Sharing a screenshot of a post made by the account of Iran’s supreme leader, the White House has suggested that Twitter is unfairly targeting US President Donald Trump, after several of the US president’s tweets were flagged as “misleading” or “glorifying violence”.
The official White House Twitter account on Friday shared a screenshot of a post made by the unverified account of Ali Khamenei last week, in which Iran’s supreme leader defends the right of Palestinians to resist Israel’s occupation.
This Tweet violated the Twitter Rules about glorifying violence. However, @Twitter has determined that it will allow terrorists, dictators, and foreign propagandists to abuse its platform. pic.twitter.com/5Qi0m66Vnh
— The White House (@WhiteHouse) May 29, 2020
“This Tweet violated the Twitter Rules about glorifying violence. However, @Twitter has determined that it will allow terrorists, dictators, and foreign propagandists to abuse its platform,” reads the White House’s post that accompanied the screenshot.
The post in question was part of a Twitter thread that the Iranian leader’s account shared last week for Quds Day, an event that highlights the Palestinian cause, which has been commemorated on the last Friday of Ramadan each year since it was initiated by Iran in the 1970s.
“The struggle to free#Palestineis#Jihadin the way of God. Victory in such a struggle has been guaranteed, because the person, even if killed, will receive ‘one of the two excellent things.’ Also, crimes against Palestine trouble any human’s conscience & inspire opposition,” the Khamenei post reads.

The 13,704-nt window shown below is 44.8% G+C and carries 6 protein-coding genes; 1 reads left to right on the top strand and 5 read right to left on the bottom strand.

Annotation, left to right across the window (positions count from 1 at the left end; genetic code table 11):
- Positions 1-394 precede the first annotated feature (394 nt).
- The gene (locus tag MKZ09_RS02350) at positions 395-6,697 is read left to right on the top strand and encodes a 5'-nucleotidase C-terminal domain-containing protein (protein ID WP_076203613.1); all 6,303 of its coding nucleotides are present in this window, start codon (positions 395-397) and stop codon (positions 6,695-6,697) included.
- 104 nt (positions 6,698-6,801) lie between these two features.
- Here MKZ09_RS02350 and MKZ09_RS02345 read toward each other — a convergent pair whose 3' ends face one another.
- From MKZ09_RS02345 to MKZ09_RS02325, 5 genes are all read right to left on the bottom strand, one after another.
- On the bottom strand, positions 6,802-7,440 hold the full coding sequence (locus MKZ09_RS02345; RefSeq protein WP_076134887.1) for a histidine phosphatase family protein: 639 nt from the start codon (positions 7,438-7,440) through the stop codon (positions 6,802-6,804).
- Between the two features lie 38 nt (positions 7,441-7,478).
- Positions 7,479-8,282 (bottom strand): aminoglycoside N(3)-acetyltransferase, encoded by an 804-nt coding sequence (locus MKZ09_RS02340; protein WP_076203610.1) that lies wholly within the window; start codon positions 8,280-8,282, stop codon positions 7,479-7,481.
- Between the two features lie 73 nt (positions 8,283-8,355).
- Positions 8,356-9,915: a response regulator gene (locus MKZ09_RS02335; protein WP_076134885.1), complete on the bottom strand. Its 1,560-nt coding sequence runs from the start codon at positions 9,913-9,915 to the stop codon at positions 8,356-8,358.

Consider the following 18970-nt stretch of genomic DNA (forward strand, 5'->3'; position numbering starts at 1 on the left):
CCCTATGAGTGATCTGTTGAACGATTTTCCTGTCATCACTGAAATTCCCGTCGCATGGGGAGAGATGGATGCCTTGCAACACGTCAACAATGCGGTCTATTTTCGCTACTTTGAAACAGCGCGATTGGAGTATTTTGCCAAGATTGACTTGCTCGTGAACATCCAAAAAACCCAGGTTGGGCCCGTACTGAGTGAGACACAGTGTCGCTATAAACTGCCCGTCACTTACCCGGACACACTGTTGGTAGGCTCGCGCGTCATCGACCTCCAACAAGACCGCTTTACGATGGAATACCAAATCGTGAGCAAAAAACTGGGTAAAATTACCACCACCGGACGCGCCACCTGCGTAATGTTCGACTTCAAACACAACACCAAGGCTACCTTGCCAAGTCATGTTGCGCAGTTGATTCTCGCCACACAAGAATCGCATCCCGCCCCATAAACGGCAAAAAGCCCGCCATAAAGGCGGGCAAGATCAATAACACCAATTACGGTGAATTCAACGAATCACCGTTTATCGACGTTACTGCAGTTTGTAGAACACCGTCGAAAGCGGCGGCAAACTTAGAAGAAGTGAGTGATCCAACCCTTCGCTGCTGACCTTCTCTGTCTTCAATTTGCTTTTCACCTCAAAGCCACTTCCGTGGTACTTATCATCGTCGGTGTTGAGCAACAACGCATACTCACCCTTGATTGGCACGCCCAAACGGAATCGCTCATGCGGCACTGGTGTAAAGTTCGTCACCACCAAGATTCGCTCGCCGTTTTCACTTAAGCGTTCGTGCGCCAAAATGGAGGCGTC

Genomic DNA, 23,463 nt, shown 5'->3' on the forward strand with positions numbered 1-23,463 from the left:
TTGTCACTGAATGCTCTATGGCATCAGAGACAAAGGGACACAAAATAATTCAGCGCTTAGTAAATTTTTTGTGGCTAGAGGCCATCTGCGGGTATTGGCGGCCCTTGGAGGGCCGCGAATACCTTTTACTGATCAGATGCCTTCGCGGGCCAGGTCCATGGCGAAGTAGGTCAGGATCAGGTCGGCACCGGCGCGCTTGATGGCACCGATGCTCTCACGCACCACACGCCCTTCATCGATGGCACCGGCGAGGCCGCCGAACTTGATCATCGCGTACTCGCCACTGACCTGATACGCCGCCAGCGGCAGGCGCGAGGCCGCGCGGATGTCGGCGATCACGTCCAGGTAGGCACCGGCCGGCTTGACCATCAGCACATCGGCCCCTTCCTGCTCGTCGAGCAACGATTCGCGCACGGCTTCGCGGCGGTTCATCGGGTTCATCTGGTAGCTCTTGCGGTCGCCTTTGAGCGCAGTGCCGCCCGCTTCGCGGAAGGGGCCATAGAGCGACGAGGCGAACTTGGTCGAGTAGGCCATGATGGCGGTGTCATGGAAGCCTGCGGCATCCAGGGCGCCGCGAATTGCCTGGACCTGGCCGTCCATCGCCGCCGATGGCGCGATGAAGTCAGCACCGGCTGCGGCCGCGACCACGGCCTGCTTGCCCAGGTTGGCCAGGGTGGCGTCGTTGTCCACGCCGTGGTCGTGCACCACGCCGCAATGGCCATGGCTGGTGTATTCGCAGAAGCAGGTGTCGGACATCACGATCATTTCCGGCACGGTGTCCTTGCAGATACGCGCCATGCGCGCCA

‘Jihad’ is an Arabic word meaning struggle.
The White House’s post comes in reaction to Twitter flagging a tweet made by Trump late on Thursday, in which he called protesters in Minneapolis “thugs”, and warned that “when the looting starts, the shooting starts”.
Twitter did not take down the tweet, but flagged it for violating its terms of service.
“This Tweet violated the Twitter Rules about glorifying violence. However, Twitter has determined that it may be in the public’s interest for the Tweet to remain accessible,” reads the statement, which puts Trump’s tweet behind a click wall.
On Friday morning, the White House’s official twitter account quoted Trump’s flagged tweet verbatim, posting it there about an hour before making the Khamenei post.
Protests in Minneapolis broke out on Tuesday, the day after George Floyd, a 46-year-old Black man, was killed by a white police officer.
Police arrested Floyd after responding to a report of forgery at a local convenience store.
Video footage of the incident shows Floyd, in handcuffs, as police pinned him to the ground with one officer keeping his knee on Floyd’s neck until he loses consciousness.
In the video, Floyd can be heard repeatedly saying that he could not breathe. He died in hospital on Monday night, and since then protests have erupted across the country.
Trump’s issue with Twitter began earlier this week; however, hitting a boiling point on Wednesday when the social media platform slappeda fact check labelon a pair of “misleading” tweets made by the US president regarding mail-in voting.
On Thursday, Trump signed an executive order related to regulating social media, which could lead to punishing companies such as Twitter and Google for pointing out factual inconsistencies in posts made by politicians.